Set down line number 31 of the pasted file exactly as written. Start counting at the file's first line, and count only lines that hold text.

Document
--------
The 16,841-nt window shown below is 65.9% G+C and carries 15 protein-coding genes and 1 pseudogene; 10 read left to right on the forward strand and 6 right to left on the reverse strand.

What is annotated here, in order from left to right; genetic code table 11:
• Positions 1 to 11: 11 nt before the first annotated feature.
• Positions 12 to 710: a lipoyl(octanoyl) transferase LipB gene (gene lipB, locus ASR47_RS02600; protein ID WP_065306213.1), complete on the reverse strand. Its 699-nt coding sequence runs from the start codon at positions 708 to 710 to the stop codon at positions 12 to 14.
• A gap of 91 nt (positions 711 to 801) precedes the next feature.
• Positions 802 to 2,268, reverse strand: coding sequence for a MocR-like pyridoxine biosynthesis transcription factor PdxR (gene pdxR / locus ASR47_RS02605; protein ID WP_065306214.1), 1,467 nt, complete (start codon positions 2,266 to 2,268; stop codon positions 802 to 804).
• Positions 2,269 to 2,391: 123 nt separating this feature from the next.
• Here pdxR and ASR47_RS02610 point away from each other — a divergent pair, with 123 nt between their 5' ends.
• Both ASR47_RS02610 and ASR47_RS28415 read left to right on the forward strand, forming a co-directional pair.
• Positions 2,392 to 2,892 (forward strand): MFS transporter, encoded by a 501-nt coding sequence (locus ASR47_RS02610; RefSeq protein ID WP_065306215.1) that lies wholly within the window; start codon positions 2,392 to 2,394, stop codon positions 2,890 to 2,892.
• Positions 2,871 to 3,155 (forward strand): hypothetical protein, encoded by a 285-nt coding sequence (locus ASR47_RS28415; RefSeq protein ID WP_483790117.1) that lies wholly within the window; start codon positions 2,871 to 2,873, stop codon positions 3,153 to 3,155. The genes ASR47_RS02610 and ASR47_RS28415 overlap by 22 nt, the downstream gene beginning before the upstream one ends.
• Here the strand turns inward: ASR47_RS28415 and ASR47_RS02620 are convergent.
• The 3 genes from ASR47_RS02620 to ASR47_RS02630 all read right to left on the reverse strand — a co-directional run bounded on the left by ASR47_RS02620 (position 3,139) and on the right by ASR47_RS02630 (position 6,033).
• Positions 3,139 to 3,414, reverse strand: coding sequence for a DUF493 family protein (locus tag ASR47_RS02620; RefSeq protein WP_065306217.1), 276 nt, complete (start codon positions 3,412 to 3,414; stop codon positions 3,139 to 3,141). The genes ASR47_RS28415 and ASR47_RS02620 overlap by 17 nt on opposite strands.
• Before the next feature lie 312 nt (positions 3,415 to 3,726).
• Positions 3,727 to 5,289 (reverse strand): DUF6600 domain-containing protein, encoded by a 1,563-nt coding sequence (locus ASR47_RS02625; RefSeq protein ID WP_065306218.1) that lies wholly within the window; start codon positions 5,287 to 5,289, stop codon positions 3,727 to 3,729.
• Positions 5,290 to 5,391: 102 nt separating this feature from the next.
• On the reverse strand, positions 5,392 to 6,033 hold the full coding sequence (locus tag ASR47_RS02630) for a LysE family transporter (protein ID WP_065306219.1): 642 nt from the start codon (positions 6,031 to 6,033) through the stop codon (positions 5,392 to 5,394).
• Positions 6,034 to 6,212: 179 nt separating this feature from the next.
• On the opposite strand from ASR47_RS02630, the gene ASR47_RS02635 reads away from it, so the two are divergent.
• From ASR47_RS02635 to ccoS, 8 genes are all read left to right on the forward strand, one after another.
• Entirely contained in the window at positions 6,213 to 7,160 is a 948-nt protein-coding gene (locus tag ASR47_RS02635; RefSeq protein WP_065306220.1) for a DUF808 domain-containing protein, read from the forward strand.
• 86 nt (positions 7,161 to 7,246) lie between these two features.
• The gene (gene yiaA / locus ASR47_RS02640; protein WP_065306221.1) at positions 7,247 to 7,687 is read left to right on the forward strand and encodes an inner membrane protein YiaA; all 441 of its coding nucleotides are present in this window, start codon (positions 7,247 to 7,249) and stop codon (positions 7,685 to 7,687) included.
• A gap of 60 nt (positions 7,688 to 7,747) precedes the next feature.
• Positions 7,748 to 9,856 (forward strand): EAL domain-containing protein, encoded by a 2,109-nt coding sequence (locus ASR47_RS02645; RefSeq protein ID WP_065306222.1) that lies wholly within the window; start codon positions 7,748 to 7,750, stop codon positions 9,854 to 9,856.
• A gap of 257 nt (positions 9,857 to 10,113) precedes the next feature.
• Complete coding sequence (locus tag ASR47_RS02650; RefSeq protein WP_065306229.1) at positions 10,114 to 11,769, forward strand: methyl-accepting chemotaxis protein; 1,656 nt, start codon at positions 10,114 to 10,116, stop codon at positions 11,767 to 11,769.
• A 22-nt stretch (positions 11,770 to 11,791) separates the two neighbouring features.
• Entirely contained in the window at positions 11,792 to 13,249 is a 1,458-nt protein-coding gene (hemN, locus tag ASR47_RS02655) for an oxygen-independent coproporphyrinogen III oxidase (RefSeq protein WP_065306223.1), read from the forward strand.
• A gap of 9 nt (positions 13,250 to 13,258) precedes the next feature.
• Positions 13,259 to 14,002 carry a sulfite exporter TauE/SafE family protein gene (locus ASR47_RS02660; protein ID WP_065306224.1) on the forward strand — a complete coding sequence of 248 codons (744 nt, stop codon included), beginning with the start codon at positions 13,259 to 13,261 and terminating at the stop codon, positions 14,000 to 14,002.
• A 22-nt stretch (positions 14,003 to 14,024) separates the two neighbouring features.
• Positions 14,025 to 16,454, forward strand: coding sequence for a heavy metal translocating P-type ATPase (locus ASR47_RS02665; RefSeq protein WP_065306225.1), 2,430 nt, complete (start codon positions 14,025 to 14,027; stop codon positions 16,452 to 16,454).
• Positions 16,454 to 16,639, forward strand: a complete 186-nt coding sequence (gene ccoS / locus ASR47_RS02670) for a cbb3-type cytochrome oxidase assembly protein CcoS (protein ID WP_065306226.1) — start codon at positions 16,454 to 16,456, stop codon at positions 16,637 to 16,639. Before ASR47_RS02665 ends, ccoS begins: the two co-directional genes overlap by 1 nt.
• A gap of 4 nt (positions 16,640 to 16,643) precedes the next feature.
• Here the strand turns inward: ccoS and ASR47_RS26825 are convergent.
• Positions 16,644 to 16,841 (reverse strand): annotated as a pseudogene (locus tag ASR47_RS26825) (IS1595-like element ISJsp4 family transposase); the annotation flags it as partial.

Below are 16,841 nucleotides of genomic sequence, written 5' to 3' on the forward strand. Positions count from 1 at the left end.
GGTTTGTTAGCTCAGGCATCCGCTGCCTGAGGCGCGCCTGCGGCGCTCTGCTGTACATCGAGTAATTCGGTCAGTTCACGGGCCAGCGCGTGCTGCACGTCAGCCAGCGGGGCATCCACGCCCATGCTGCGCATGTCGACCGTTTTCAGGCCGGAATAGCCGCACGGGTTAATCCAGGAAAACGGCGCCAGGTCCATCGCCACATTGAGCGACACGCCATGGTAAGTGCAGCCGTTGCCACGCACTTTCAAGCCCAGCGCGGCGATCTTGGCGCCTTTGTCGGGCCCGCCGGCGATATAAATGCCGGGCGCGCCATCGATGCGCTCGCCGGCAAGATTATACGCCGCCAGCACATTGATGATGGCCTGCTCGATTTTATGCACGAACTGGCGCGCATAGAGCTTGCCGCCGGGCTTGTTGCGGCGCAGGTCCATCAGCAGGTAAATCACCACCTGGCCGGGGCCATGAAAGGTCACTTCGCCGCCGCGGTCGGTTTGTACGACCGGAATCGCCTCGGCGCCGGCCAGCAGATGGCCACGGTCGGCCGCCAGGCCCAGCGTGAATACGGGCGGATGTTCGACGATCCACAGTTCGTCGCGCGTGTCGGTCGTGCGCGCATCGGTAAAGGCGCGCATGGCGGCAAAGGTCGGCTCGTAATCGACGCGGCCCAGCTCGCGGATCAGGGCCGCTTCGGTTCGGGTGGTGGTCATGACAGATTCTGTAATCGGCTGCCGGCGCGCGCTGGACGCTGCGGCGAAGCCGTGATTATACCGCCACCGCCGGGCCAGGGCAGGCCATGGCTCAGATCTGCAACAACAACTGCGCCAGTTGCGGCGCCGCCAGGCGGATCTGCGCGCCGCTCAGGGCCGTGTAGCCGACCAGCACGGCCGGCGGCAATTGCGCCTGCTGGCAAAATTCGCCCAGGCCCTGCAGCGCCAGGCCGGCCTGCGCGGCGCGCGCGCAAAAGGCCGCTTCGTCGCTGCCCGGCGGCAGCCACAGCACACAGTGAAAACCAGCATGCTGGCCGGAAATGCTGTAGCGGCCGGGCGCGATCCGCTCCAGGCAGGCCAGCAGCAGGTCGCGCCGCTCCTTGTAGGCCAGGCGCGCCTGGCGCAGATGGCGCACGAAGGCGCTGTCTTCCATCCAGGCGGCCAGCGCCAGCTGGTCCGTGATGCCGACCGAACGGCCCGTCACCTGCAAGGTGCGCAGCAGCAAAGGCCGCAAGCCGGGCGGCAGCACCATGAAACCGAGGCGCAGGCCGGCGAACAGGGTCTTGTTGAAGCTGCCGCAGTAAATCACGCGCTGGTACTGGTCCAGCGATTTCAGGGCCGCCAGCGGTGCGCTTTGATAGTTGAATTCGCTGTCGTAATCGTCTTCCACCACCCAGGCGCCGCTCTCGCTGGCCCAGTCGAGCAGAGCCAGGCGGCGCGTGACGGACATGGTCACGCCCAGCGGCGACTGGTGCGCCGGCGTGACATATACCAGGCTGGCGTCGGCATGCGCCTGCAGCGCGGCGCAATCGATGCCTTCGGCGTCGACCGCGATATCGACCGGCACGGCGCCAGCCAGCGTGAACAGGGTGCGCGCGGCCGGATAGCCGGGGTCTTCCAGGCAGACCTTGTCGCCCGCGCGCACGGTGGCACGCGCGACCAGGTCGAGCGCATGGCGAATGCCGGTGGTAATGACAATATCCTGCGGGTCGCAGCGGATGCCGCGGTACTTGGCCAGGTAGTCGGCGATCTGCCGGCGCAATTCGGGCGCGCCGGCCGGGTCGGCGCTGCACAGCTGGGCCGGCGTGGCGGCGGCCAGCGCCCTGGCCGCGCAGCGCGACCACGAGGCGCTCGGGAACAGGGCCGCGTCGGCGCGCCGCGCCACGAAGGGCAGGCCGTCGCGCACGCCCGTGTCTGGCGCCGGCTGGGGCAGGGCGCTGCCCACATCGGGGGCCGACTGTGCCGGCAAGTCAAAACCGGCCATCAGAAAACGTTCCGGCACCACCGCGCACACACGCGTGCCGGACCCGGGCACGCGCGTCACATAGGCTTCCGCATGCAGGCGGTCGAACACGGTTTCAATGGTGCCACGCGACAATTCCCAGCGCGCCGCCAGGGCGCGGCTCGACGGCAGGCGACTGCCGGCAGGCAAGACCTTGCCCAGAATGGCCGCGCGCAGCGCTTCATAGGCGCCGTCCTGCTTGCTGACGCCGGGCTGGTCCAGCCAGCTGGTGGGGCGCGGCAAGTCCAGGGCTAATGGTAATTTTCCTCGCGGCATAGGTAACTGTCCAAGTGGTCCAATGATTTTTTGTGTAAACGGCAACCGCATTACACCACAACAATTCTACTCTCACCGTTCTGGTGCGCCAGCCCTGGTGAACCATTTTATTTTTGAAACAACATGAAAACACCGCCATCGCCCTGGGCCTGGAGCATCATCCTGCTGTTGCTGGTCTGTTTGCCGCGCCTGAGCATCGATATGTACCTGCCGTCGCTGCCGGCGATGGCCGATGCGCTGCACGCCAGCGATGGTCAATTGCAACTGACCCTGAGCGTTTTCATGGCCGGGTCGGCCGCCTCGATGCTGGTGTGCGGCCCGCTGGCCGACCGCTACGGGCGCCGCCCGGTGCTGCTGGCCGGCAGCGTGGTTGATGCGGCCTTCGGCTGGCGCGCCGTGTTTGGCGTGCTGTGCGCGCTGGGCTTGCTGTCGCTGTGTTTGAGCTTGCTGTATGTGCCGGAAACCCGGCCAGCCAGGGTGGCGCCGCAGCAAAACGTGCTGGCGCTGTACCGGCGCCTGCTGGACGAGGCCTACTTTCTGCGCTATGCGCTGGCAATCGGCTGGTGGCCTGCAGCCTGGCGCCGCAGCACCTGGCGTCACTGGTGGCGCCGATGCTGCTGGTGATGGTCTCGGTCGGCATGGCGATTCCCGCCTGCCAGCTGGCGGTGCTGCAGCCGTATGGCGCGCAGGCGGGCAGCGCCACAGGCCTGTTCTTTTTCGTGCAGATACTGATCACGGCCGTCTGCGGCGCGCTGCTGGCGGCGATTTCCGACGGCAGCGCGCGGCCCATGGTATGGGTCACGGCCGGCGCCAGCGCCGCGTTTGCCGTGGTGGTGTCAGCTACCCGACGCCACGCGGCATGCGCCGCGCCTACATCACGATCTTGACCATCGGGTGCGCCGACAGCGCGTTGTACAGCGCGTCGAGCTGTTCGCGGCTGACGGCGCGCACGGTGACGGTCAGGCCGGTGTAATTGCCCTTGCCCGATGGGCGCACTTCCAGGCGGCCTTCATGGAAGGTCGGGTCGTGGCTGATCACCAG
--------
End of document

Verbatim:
• A gap of 9 nt (positions 13,250 to 13,258) precedes the next feature.